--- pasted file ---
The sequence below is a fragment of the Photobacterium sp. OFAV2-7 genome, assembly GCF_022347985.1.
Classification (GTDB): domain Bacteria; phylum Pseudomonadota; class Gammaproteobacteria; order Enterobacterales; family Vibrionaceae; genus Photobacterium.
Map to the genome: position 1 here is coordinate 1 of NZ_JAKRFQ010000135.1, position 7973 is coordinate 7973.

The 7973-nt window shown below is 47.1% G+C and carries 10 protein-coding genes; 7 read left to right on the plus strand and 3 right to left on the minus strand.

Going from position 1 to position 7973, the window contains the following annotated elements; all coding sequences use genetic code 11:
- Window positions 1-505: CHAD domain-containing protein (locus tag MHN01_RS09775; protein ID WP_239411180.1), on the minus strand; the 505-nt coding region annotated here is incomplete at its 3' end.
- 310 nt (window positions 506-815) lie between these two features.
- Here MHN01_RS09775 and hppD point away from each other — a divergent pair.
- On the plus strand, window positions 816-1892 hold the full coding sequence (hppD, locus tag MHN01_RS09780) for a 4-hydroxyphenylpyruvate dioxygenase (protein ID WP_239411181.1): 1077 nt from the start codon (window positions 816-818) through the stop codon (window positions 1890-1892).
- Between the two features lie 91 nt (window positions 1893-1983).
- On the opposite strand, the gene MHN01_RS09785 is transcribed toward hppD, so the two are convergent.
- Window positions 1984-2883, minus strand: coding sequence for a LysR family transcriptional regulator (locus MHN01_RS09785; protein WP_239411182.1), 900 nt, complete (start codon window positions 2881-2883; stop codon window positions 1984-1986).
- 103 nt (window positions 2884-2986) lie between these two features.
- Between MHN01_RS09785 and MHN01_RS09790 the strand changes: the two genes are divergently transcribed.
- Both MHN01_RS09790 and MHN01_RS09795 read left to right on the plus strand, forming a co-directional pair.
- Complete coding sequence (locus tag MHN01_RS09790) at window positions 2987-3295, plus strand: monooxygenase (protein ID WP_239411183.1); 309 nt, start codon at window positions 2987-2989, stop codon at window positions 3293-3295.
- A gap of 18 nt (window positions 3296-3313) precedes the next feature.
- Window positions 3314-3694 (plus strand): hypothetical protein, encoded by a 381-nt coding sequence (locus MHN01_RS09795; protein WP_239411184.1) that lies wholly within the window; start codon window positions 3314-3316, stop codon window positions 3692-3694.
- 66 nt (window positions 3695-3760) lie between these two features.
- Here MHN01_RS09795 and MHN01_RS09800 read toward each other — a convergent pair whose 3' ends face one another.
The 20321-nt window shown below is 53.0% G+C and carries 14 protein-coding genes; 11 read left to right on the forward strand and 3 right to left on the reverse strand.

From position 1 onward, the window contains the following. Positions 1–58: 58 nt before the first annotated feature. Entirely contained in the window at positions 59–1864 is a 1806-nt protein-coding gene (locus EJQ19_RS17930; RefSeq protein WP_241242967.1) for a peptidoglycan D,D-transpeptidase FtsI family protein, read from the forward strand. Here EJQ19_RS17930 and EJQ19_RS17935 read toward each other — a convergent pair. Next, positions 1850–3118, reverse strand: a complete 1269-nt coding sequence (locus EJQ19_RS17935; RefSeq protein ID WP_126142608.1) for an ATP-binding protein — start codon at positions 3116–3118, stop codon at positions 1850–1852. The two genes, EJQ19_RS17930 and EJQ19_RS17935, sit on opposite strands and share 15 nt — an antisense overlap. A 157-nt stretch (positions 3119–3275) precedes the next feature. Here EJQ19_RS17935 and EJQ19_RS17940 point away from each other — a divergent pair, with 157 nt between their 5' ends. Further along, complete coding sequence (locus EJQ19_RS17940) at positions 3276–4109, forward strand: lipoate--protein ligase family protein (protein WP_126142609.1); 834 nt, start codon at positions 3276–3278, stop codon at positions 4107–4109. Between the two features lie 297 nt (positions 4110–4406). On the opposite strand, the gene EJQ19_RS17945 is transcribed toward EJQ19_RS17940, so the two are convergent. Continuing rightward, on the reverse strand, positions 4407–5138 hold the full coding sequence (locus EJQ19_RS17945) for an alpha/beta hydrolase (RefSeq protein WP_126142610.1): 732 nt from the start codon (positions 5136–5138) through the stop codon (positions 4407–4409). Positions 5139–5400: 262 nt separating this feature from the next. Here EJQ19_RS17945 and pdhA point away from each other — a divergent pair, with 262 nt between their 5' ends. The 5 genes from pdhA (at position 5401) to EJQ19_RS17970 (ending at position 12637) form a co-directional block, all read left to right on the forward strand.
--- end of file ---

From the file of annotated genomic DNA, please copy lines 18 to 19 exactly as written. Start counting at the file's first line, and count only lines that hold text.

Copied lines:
- Window positions 3314-3694 (plus strand): hypothetical protein, encoded by a 381-nt coding sequence (locus MHN01_RS09795; protein WP_239411184.1) that lies wholly within the window; start codon window positions 3314-3316, stop codon window positions 3692-3694.
- 66 nt (window positions 3695-3760) lie between these two features.